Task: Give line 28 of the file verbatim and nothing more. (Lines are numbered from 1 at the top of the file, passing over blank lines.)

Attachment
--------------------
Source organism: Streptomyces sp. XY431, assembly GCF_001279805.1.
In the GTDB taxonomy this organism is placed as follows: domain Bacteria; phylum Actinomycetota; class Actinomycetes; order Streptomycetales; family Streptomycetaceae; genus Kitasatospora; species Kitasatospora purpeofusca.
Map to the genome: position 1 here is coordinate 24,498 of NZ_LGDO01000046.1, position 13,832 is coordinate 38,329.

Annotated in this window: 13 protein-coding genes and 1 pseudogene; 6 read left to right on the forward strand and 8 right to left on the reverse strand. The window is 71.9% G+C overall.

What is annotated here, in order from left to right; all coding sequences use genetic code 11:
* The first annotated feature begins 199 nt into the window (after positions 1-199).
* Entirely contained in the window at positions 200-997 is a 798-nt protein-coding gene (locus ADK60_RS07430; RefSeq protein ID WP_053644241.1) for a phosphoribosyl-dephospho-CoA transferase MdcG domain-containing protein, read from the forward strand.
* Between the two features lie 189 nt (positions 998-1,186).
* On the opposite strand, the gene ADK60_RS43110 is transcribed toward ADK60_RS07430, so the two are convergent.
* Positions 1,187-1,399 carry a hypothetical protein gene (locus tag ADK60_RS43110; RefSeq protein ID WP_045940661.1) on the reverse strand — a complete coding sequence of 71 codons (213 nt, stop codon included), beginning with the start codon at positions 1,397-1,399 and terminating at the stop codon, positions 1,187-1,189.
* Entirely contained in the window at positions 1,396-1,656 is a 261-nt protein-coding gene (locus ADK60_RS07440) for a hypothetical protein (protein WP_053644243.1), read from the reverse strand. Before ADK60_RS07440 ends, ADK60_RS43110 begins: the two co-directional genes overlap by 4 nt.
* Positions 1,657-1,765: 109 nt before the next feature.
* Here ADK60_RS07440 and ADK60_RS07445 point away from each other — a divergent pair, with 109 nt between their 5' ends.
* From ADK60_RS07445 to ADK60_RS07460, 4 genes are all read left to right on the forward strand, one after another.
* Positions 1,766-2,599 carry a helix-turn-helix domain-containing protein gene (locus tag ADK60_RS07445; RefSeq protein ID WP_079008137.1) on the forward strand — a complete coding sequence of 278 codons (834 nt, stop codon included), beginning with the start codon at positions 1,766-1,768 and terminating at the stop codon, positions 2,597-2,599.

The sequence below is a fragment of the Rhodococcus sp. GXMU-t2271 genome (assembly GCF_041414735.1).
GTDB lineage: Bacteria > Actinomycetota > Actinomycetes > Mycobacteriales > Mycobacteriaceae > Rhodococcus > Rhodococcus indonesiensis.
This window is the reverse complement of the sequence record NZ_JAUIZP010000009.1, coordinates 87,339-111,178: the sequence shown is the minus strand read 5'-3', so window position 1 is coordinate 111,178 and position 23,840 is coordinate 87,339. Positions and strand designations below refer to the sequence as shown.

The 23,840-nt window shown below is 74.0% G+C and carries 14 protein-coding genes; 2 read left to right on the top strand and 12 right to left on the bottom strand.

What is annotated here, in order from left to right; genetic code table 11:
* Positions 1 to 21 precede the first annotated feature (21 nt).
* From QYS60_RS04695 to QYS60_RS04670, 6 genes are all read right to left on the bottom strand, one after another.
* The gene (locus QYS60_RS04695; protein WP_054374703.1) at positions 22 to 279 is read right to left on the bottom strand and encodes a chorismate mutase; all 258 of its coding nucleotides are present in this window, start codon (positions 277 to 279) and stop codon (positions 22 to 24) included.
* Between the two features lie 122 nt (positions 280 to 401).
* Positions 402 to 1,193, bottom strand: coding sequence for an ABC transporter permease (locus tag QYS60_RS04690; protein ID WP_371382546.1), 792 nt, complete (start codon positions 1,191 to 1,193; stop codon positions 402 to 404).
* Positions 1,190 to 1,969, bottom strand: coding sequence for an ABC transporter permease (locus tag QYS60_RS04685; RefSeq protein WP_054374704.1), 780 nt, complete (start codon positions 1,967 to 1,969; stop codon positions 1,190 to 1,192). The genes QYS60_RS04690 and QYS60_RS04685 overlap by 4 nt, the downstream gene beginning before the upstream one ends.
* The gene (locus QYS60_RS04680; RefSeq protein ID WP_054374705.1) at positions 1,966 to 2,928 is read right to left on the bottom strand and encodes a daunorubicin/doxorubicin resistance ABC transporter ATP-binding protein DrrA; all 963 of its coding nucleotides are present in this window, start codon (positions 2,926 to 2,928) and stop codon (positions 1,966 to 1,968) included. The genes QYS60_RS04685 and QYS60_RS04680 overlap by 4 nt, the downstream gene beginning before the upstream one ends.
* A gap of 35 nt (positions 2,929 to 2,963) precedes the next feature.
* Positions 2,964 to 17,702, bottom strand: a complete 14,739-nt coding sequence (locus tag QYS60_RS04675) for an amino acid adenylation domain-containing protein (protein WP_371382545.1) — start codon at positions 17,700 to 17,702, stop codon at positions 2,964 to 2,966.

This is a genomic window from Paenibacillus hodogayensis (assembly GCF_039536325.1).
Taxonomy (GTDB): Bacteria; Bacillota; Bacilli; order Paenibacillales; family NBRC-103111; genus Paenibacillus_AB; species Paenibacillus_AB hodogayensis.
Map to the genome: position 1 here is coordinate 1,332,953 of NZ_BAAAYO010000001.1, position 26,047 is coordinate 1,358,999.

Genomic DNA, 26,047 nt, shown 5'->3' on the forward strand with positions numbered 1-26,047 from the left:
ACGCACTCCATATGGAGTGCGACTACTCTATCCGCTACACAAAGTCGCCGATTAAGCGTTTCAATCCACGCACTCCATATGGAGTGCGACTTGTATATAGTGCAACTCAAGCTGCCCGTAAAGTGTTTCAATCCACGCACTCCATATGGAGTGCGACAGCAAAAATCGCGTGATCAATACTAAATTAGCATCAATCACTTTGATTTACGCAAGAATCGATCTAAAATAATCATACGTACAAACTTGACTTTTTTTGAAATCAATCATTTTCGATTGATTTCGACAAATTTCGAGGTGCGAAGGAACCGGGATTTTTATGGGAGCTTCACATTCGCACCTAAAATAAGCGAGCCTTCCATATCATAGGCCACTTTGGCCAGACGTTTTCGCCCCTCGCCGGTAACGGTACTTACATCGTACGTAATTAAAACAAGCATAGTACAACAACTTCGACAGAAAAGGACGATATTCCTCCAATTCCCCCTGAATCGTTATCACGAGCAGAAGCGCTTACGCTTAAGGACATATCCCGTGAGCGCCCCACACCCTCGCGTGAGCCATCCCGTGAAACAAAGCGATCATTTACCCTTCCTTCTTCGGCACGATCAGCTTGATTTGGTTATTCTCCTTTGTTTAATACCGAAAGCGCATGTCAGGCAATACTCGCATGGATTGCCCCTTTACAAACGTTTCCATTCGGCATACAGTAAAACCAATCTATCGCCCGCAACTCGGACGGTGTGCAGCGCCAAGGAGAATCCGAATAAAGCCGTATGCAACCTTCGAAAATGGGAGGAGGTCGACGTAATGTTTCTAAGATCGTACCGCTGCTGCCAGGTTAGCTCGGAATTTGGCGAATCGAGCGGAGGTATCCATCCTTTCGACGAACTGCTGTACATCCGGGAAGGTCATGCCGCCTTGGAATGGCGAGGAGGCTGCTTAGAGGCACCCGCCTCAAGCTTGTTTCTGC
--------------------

* A gap of 35 nt (positions 2,929 to 2,963) precedes the next feature.